The Hendra virus is a deadly disease found only in Australia. The virus is transmitted from flying fox/ fruit bat to horse, horse to horse, and horse to people. It was first detected in 1994, in a small town outside of Brisbane called “Hendra”.
Hendra virus occurs naturally in the flying fox population across most of Australia, with the potential for the virus to appear wherever flying fox colonies live.
How is the Hendra virus transmitted?
Transmission of Hendra is thought to be from contaminated feed or water, from flying fox/ fruit bat urine, faeces or body fluids. It is important to remember that Hendra can then be spread from horse to horse and horse to human through the close contact of body fluids from an infected horse.
Is the Hendra Vaccine safe?
The vaccine has been used regularly since 2012 when it became available. Since 2012, over 440,000 dose of Hendra vaccine have been administered to horses all over Australia. The reported adverse reaction rate is approximately 0.28%, which works out to be one horse in every 350 doses administered.
The majority of these reports have been injection sight swelling, lethargy, muscle soreness around the injection site and reduced appetite. These types of reactions are commonly associated with many vaccines, including human vaccines.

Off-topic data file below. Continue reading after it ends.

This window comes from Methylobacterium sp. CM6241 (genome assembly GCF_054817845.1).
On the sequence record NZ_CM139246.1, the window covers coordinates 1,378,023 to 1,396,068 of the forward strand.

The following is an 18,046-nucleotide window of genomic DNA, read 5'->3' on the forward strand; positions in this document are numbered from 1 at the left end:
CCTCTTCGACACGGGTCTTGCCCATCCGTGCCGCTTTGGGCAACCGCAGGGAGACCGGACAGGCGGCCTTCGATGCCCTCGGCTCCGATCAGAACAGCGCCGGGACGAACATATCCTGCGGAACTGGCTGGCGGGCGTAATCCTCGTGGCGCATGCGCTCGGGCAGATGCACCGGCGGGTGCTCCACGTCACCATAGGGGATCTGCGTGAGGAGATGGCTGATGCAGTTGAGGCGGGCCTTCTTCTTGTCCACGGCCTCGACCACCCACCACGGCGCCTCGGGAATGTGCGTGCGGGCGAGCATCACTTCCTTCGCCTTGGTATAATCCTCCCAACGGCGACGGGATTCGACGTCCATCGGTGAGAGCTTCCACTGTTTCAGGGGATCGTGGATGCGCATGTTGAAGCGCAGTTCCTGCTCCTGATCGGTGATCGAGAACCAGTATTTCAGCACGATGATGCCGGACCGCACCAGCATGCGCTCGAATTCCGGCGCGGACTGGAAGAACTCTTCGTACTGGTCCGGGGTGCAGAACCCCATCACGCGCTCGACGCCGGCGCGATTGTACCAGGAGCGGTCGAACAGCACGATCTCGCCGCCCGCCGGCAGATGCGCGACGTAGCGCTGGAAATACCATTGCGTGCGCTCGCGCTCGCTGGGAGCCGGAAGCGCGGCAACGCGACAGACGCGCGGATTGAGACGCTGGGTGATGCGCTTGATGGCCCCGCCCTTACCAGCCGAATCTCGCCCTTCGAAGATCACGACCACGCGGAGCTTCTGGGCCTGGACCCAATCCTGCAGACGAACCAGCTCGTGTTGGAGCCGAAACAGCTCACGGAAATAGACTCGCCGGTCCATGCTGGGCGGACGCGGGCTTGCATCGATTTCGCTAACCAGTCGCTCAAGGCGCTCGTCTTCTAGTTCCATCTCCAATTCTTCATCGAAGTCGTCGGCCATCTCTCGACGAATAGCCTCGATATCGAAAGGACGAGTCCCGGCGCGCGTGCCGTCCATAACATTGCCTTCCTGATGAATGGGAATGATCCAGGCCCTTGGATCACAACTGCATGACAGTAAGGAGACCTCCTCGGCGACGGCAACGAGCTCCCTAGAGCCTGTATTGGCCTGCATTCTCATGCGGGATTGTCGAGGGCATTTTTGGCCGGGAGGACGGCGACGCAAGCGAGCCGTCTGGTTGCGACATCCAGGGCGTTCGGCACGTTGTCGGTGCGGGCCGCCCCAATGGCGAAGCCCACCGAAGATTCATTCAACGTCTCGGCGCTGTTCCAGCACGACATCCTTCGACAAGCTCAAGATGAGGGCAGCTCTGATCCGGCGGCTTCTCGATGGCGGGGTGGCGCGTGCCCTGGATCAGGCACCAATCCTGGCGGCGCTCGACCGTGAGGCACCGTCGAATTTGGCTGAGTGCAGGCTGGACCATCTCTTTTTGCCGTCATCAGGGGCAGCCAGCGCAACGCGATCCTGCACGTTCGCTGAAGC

It is important to remember that the vaccine contains no live virus, consequently there is a zero risk of Hendra infection following the vaccination.
How often does the vaccine need to be given?
What is the cost of the vaccine?
To vaccinate your horse with a Hendra virus vaccine would be $99 per vaccination. This price is inclusive of a health check and the Hendra vaccine. If your horse doesn’t have a microchip, that will be an additional $30.
If you would like to book your horse in, please phone the clinic on 03. 5781 0163.
Is the Hendra vaccine safe for my pregnant mare?
In January 2016, the APVMA, approved the administration of the Hendra vaccine to pregnant mares. It is not recommended that mares are vaccinated in their first 6 weeks after conception or during their final 2 weeks before foaling.
Reside in a low risk area, do I still vaccinate?
Wherever there are flying foxes/ fruit bats there is a potential for Hendra virus infection. It only takes one infected flying fox/ fruit bat to transmit the disease. The vaccine is the most effective way to reduce the risk of Hendra virus infection in horses. By vaccinating horses, it is also protecting ourselves, our families and other who come into contact with horses. A study that was performed recently, found the samples collected from from the flying fox/ fruit bats roosting areas that have not had Hendra outbreaks, tested positive to the Hendra virus. This confirms that the risk stretches beyond where equine Hendra cases have been already confirmed.
It is important to remember that if your mare is heading to the Hunter Valley in the 2019/20 breeding season to be covered by a stallion you will be required to have your mare currently vaccinated for Hendra. IF you are wondering what studs have this policy please see this article.